April showers don’t bother Ruth at all. This petite two-year-old little girl recently came to the Sanctuary from a partner organization in Tuba City, Arizona. She is settling into life at Dogtown and every day brings her a new experience. A sudden light snow squall isn’t anything new for the dogs here in the high desert. But a photographer in sandals who was unprepared for the cold was.
Ted was resting rather elegantly under a tree in his run a few days ago. Ted is an English pointer who came to Best Friends from an overcrowded shelter. Pointers have a noble and classic air about them. Ted does, too. Until his ball rolled off, and then he was absolutely transformed into the class clown.
Violet is a new addition to the goat herd and she’s loving her new life! She is every bit as cute in person as she is in photos. Her favorite location (besides the lunch counter) is perched atop “her” boulder, watching all the activities going on around Horse Haven.
Despite her mountain goat tendencies, Violet is a Nigerian dwarf goat and they are known for their friendly and curious personalities. Violet is true to that type and we are loving every minute of time here.
Happy, joyful, full of fun, all Lab. All these words describe Priscilla perfectly.
Priscilla must sport an e-collar to allow a spot on her flank to heal. The best guess is that she had a bug bite there that was itchy. She made it more itchy by chewing at it and couldn't leave it alone. The e-collar instantly prevented her from being able to reach that spot, and the healing began.
Napping is an important component of looking and feeling your best ― especially if you are a resident of Marshall’s Piggy Paradise. Tippy Toes always looks her best and is a volunteer favorite because of her charming and gentle ways. She loves it when volunteers fuss over her. She enjoys having her ears gently scratched and will roll over for a belly rub at the slightest invitation.
Ever wonder how we choose names for the animals at the Sanctuary? They get a name when they arrive — before we really know them — and sometimes it’s challenging! Naming Holy Moly though was easy. This big, gorgeous, rambunctious boy was rowdy. When he gets the zoomies you can’t help but scratch your head and mutter, “Holy moly.”
Koda is new at the Sanctuary. He was adopted as a kitten, but things didn’t work out in his home. Koda had been behaving in a way that seemed a little aggressive. Lucky for Koda, we understand that sometimes the only way a cat can let you know something is wrong is by acting in a way that demands your attention!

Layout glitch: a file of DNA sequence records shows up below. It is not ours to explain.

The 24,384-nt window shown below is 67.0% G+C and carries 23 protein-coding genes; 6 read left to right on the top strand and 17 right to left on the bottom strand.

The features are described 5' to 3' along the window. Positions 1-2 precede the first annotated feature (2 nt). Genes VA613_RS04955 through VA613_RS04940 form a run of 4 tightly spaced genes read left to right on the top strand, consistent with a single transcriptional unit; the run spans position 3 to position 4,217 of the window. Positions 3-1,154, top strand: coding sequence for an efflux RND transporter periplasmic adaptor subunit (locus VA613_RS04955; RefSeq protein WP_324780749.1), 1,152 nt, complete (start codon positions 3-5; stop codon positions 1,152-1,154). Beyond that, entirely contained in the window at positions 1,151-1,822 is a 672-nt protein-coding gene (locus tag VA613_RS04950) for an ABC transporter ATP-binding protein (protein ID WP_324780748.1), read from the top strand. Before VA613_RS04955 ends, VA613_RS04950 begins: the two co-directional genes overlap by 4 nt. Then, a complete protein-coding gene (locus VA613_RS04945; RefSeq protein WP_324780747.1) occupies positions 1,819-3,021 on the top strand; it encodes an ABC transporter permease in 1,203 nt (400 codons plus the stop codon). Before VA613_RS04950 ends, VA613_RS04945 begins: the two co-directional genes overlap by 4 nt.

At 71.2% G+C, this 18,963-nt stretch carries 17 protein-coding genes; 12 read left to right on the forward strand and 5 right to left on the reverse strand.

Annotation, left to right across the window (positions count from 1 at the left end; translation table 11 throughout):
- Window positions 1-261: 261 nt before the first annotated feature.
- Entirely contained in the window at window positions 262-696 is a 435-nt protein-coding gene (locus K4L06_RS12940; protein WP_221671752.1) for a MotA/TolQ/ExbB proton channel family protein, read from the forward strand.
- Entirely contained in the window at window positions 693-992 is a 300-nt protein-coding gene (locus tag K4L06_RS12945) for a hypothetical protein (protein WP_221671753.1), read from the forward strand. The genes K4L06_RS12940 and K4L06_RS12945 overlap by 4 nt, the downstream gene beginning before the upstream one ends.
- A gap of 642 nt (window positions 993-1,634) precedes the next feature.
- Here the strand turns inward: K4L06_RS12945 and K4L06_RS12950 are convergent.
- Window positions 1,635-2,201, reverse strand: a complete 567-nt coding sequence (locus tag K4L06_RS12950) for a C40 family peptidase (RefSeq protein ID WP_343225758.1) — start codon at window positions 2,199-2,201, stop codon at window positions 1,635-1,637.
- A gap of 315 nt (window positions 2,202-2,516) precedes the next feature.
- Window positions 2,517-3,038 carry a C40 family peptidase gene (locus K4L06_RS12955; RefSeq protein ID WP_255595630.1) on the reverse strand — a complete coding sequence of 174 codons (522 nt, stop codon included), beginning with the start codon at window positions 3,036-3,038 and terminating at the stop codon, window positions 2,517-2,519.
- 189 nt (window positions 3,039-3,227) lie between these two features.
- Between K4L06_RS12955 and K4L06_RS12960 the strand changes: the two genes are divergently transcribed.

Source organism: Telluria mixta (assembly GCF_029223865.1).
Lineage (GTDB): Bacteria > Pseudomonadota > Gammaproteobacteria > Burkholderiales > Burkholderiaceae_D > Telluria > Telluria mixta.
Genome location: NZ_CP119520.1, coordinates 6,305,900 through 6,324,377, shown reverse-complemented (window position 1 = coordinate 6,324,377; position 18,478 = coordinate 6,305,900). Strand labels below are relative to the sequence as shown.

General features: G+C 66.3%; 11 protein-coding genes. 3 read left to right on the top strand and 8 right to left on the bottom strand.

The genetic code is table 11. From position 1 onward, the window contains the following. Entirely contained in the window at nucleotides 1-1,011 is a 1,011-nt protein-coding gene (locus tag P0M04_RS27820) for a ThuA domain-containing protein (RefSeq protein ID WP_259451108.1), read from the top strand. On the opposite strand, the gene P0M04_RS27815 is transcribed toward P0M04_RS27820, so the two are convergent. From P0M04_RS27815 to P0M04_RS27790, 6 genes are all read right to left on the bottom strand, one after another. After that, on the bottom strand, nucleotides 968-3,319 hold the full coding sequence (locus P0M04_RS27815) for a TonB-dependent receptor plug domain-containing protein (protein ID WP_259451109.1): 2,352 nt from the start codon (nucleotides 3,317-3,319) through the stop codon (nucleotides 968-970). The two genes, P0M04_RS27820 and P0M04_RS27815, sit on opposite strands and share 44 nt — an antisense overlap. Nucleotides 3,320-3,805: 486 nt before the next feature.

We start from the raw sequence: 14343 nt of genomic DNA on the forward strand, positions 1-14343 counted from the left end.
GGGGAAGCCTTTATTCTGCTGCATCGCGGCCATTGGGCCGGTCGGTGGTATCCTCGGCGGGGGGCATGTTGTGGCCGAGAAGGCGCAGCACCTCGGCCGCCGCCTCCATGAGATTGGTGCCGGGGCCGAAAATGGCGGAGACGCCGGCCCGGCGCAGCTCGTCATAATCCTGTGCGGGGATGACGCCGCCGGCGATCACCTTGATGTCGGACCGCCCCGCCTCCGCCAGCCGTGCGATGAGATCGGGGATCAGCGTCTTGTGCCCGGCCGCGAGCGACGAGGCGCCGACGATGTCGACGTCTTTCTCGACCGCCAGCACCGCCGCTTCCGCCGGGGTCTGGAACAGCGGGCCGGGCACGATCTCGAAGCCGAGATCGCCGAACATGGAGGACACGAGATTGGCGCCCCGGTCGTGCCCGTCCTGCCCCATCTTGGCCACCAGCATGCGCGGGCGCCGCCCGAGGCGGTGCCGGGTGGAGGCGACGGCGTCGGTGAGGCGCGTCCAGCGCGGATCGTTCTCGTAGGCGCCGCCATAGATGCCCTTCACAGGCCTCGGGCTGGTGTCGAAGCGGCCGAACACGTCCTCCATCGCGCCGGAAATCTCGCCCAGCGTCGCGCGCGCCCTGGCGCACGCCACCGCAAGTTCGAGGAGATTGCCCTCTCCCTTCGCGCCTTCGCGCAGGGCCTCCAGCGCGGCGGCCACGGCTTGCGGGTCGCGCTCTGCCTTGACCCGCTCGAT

There has never been a more energetic, focused cookie catcher in the whole wide world — or at least here at the Sanctuary. It’s good to be involved with sports and have a hobby or two. Wilson is a well-rounded fellow in that regard. Wilson’s hobbies are geology and archaeology. His penchant for excavating large holes in his run is legendary, but did you also know that he collects rocks?
Congo knows how to lay on the charm. He has great manners, gets along with most other dogs and is a googly-eyed love bug who aims to please. Congo has been with us since 2012. He was in a prison dog program, but he was young, and that environment was a little too chaotic for this sensitive guy. He arrived with some behavioral baggage, but in the years since, he has worked hard to overcome them. He recently went on his first sleepover with a volunteer and it was a complete success.
On a sunny winter afternoon I reacquainted myself with Tiny Tim. It took all of one minute. Happy Feet (one of his many nicknames) has never met a stranger. He is bright, playful and always eager to “help” a volunteer with whatever task is at hand. Folded towels need to be inspected, toys need to be tested, etc. He is a busy boy.
Cowboy and Pancho are great friends, and on a sunny afternoon they were caught napping together. Horses will only lay down to sleep when they feel really safe. In this case we aren’t sure if it’s their other horse friend or the turkeys that made them feel so secure. But it doesn’t matter all that much. They are safe, and their enjoyment of the warm sun is written all over their sleepy faces.
I caught this guy in mid-yawn. Poor Eli, now all I can do is compare him to a basking shark ― not terribly dignified, but not too far off. He is in good health despite having feline immunodeficiency virus (FIV). He is a smart guy and loves food puzzles, which helps him use his brain and regain his joy of eating.
Tabasco is a petite female hound. She’s about four years old and loves nothing more than to play fetch. She’s sweet, a bit silly and eager to please. She came to us from a neighboring community. Seems she’s been an outside dog, but we have high hopes that she’ll get the hang of life inside a home.
If you are looking for a lot of hound in a pint sized package, contact us to learn more about Tabasco.
Click the first image in the Image Gallery to begin the slideshow
During the cold and gray winter months, you can find Chauncey and his best friend, Henri, cuddled up together in their warm cozy bed on top in the laundry room at Benton’s House.
This friendship is pretty special. Some might even say it’s magical.
Henri arrived with some pretty severe health issues and had been given only a few short months to live — three to be exact. That was more than three years ago.
The word “tortitude” is a word used to describe the irascible attitude of tortoiseshell-colored cats. They can be strong-willed and independent — yet not so independent that they won’t let you know when they need something from you. Eliana’s tortitude comes into play daily. She uses that strong will to overcome her mobility challenges. There is no keeping this feisty feline from her favorite bed on the catio.